Fair value is the amount for which an asset could be exchanged, or a liability settled, between knowledgeable, willing parties in an arm’s length transaction.

What if cash flow from revenue is deferred?
If the inflow of cash or cash equivalents is deferred, the fair value of the consideration may be less than the nominal amount of cash received or receivable. For example, an entity may provide interest free credit to the buyer or accept a note receivable bearing a below-market interest rate from the buyer as consideration for the sale of goods. When the arrangement effectively constitutes a financing transaction, the fair value of the consideration is determined by discounting all future receipts using an imputed rate of interest.

What if revenue is having more than one component?
Recognition criteria are applied to the separately identifiable components of a single transaction in order to reflect the substance of the transaction. Example, when the selling price of a product includes an identifiable amount for subsequent servicing, that amount is deferred and recognised as revenue over the period during which the service is performed. Conversely, the recognition criteria are applied to two or more transactions together. For example, an entity may sell goods and, at the same time, enter into a separate agreement to repurchase the goods at a later date, thus negating the substantive effect of the transaction; in such a case, the two transactions are dealt with together.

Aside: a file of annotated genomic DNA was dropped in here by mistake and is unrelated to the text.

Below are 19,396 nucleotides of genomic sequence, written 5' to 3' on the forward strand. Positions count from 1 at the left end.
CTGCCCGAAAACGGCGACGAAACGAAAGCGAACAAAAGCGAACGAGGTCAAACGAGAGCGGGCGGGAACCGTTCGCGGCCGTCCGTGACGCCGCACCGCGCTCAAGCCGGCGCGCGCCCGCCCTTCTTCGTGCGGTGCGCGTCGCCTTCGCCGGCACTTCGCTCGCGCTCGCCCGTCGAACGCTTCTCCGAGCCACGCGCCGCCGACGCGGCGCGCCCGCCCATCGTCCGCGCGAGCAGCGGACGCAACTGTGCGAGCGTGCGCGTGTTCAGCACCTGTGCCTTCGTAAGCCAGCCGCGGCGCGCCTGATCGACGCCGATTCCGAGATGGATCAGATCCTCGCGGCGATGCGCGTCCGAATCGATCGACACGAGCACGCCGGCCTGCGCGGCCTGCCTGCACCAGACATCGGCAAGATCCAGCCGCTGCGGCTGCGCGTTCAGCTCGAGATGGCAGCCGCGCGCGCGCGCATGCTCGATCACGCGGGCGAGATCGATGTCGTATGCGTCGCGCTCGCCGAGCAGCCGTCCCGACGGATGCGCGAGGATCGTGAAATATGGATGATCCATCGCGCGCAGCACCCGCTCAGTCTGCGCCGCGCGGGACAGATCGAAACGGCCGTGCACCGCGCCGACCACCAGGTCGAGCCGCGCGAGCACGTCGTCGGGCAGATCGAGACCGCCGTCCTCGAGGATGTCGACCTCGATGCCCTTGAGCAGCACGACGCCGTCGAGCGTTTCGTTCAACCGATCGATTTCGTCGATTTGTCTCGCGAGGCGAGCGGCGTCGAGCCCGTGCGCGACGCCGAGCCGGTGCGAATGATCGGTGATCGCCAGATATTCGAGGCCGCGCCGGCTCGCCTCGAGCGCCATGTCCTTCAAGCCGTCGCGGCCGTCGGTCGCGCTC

When is revenue from the sale of goods recognized?
All below conditions have been satisfied:
• Entity has transferred to the buyer the significant risks and rewards of ownership of the goods;
• Entity retains neither continuing managerial involvement to the degree usually associated with ownership nor effective control over the goods sold;
• Amount of revenue can be measured reliably;
• It is probable that the economic benefits associated with the transaction will flow to the entity; and
• Costs incurred or to be incurred in respect of the transaction can be measured reliably.
Note that definition is more specific and wider than that given in AS 9.

Nag on Jul 15, 2009, 11:10:00 AM said...

Great initiative, Gopal...i wish all the best to your efforts..it will be a boon to all the readers..our fellow members in the fraternity included!

-Nagarajan, Kochi.